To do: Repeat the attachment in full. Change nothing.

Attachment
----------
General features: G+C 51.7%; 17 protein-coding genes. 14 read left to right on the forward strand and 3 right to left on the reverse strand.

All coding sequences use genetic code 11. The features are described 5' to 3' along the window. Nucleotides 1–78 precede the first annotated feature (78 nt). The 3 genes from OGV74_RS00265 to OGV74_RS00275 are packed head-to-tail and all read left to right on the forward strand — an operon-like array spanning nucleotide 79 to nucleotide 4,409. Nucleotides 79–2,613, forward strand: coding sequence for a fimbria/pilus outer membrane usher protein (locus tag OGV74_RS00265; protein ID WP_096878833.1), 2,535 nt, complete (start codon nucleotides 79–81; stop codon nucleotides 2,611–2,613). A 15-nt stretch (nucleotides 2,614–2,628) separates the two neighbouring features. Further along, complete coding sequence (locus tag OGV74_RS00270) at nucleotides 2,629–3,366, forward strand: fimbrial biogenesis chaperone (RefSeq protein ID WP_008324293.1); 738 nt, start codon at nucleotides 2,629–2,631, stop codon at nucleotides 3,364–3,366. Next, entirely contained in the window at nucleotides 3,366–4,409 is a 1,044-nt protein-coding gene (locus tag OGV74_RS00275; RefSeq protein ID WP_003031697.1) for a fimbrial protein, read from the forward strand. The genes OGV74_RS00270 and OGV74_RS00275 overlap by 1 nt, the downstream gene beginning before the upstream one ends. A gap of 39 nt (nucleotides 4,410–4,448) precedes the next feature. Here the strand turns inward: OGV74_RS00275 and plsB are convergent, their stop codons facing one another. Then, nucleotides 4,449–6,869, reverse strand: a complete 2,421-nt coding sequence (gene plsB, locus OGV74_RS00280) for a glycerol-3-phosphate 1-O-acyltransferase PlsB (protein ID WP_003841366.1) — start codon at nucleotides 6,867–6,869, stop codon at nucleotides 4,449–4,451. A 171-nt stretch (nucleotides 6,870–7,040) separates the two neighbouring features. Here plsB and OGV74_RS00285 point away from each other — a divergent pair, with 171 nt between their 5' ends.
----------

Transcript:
General features: G+C 51.7%; 17 protein-coding genes. 14 read left to right on the forward strand and 3 right to left on the reverse strand.

All coding sequences use genetic code 11. The features are described 5' to 3' along the window. Nucleotides 1–78 precede the first annotated feature (78 nt). The 3 genes from OGV74_RS00265 to OGV74_RS00275 are packed head-to-tail and all read left to right on the forward strand — an operon-like array spanning nucleotide 79 to nucleotide 4,409. Nucleotides 79–2,613, forward strand: coding sequence for a fimbria/pilus outer membrane usher protein (locus tag OGV74_RS00265; protein ID WP_096878833.1), 2,535 nt, complete (start codon nucleotides 79–81; stop codon nucleotides 2,611–2,613). A 15-nt stretch (nucleotides 2,614–2,628) separates the two neighbouring features. Further along, complete coding sequence (locus tag OGV74_RS00270) at nucleotides 2,629–3,366, forward strand: fimbrial biogenesis chaperone (RefSeq protein ID WP_008324293.1); 738 nt, start codon at nucleotides 2,629–2,631, stop codon at nucleotides 3,364–3,366. Next, entirely contained in the window at nucleotides 3,366–4,409 is a 1,044-nt protein-coding gene (locus tag OGV74_RS00275; RefSeq protein ID WP_003031697.1) for a fimbrial protein, read from the forward strand. The genes OGV74_RS00270 and OGV74_RS00275 overlap by 1 nt, the downstream gene beginning before the upstream one ends. A gap of 39 nt (nucleotides 4,410–4,448) precedes the next feature. Here the strand turns inward: OGV74_RS00275 and plsB are convergent, their stop codons facing one another. Then, nucleotides 4,449–6,869, reverse strand: a complete 2,421-nt coding sequence (gene plsB, locus OGV74_RS00280) for a glycerol-3-phosphate 1-O-acyltransferase PlsB (protein ID WP_003841366.1) — start codon at nucleotides 6,867–6,869, stop codon at nucleotides 4,449–4,451. A 171-nt stretch (nucleotides 6,870–7,040) separates the two neighbouring features. Here plsB and OGV74_RS00285 point away from each other — a divergent pair, with 171 nt between their 5' ends.